A state study more than a decade ago reached conclusions similar to those of Schindler and Cunningham, but state biologists were able to find three cases in which “returns per spawner fell below replacement for two to five years following consecutive over-escapements that were greater than twice the upper escapement goal range.
“These observations were consistent with results from whole lake experiments that have shown that overgrazing by large fry populations for 2 or more consecutive years caused the highest level of restructuring of zooplankton populations and the slowest recovery time. However, as seen in the review of salmon stocks in British Columbia, we did not observe long-term stock collapse of any of the 40 stocks that could be attributed to
The real issue
The serious Bay issues needing attention, Schindler and Cunningham added, are not biological but economic and social as is the case in fisheries across the state be they commercial, sport, subsistence or personal-use. The scientists expressed hope that plans could be developed to allow for fishing in the Bay while minimizing the risks the infectious disease poses to humans.
“The collective creativity of our communities is in high gear, developing scenarios and their associated risks for how a fishery might operate without compromising public safety,” they wrote. “The social and economic costs of severely restricting the fishery are enormous, and any decision to do so needs to be balanced against the public health risks that fishery operations pose to local communities and fishery participants.”
State officials are still weighing the interrelated issues of health risks, health consequences and possible protective measures. One of the problems in the Bay is that the fishermen are old.
“Currently, 26 percent of non-resident permit holders in the drift fishery are over the age of 60,” Jesse Coleman at the University of Alaska Fairbanks reported in an August study.
Non-residents make up 55 percent of the fishermen in the Bristol Bay drift net fleet, and another 26.5 percent of the fleet journeys to the Bay from elsewhere in Alaska to fish during the short summer season, according to the state Commercial Fishery Entry Commission.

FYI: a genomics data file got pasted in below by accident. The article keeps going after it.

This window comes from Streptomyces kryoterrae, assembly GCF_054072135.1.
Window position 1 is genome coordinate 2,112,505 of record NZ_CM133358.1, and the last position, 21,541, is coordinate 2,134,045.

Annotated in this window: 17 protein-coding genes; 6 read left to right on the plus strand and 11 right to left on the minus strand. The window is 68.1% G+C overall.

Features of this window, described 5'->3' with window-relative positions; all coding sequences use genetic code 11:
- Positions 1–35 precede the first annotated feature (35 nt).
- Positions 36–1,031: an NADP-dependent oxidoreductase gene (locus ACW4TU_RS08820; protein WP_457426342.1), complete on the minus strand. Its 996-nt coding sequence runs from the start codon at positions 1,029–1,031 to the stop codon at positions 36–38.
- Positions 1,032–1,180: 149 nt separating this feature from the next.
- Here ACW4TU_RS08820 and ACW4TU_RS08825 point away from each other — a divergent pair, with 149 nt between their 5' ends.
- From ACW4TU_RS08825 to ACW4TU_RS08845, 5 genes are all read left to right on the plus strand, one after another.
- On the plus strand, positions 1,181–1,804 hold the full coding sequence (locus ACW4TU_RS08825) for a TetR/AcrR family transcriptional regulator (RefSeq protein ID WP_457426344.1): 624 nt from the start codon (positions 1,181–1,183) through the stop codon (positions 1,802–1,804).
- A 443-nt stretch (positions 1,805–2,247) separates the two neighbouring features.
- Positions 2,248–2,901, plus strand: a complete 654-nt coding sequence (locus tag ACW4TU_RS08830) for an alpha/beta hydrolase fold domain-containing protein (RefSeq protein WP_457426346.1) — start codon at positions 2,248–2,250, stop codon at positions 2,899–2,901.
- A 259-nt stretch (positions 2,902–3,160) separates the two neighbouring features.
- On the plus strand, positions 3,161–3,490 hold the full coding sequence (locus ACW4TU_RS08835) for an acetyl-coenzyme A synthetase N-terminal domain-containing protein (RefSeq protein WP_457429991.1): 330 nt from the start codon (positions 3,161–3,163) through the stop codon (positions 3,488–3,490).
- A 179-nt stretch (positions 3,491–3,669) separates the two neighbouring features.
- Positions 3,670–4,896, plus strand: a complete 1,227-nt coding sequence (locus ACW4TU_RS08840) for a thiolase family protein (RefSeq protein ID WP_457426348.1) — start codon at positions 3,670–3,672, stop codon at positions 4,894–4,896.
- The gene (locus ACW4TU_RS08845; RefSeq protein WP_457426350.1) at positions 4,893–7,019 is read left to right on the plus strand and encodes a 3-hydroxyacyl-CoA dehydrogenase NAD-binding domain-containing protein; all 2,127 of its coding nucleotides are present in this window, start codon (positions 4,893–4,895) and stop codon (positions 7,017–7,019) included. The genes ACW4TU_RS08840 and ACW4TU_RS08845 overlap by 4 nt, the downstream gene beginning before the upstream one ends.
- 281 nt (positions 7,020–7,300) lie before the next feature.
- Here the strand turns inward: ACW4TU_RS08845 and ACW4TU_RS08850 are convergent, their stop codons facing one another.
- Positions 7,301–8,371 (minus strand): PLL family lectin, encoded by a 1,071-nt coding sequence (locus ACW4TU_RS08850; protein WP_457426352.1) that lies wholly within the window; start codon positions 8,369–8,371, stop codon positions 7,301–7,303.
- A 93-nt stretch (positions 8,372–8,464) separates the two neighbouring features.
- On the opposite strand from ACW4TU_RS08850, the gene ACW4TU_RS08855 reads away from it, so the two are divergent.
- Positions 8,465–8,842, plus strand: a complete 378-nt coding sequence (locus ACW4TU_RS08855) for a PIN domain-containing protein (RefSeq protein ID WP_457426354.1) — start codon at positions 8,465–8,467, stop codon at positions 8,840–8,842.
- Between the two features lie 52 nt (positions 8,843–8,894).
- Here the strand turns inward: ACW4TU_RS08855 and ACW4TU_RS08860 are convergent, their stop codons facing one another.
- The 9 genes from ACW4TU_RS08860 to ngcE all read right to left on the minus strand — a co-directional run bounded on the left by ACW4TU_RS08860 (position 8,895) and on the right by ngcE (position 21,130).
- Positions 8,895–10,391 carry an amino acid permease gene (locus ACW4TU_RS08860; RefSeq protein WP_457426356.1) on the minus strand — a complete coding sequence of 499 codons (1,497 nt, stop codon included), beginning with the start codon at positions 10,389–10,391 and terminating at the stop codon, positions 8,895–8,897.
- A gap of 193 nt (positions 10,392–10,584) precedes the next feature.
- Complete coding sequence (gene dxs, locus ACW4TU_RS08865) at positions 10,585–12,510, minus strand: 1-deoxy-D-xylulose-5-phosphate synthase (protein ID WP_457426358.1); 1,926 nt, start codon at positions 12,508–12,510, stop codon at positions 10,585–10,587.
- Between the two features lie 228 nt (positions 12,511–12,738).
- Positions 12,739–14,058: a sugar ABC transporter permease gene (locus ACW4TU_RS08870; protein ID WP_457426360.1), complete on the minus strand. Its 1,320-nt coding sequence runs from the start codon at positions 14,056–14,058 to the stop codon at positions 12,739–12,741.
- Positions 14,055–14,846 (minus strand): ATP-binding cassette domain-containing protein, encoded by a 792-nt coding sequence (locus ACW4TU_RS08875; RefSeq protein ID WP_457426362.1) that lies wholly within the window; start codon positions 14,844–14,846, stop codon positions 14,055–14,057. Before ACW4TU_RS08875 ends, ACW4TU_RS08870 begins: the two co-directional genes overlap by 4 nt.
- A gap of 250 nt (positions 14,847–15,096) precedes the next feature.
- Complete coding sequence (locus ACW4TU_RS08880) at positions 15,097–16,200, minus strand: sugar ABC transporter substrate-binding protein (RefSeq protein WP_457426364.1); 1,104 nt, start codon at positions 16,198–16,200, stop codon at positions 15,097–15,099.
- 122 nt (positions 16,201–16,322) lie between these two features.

The average age of Alaska resident fishermen is even older than that of the non-resident permit holders, according to Coleman’s study. That would put somewhere around a third of the drift fleet – or more than 620 fishermen – in the COVID-19 threatened, over-60 age group.
Data on the disease from around the world indicates older people are in no greater danger of catching COVID-19 than younger people, but if old people do catch it they are in significantly more danger of dying.
The global data show case-fatality rates accelerating with age with the big jump generally coming for those over 60 or already compromised by obesity, heart disease, diabetes or a variety of chronic illnesses.
Many of Alaska’s older commercial fishermen, having spent more time in the skipper’s chair than that health club, are not exactly pantheons to the value of fitness. The coronavirus could well pose more of a threat to them than to the Bay residents who want them to stay away, but many fishermen are not the sort to worry about such things.
Given that, the most worrisome concern in the Bay might be that if fishermen get sick and require hospitalization, they suddenly become someone else’s problem, and the region’s medical facilities are very, very limited.
The “seasonal influx of thousands of harvesters and workers from around the world, starting in May, represents a substantial risk for introducing COVID-19 to remote communities – where it has yet to be detected, and where people are particularly vulnerable and medical resources are distinctly limited,” Schindler and Cunningham wrote. “Further risks are associated with the often crowded conditions aboard fishing vessels and in fish processing facilities that create perfect conditions for the rapid spread of COVID-19.
“…It is clear that concerns for the negative ecological impacts of exceptionally high escapements should be dismissed. Instead, decisions should focus on balancing human health risks and economic impacts.”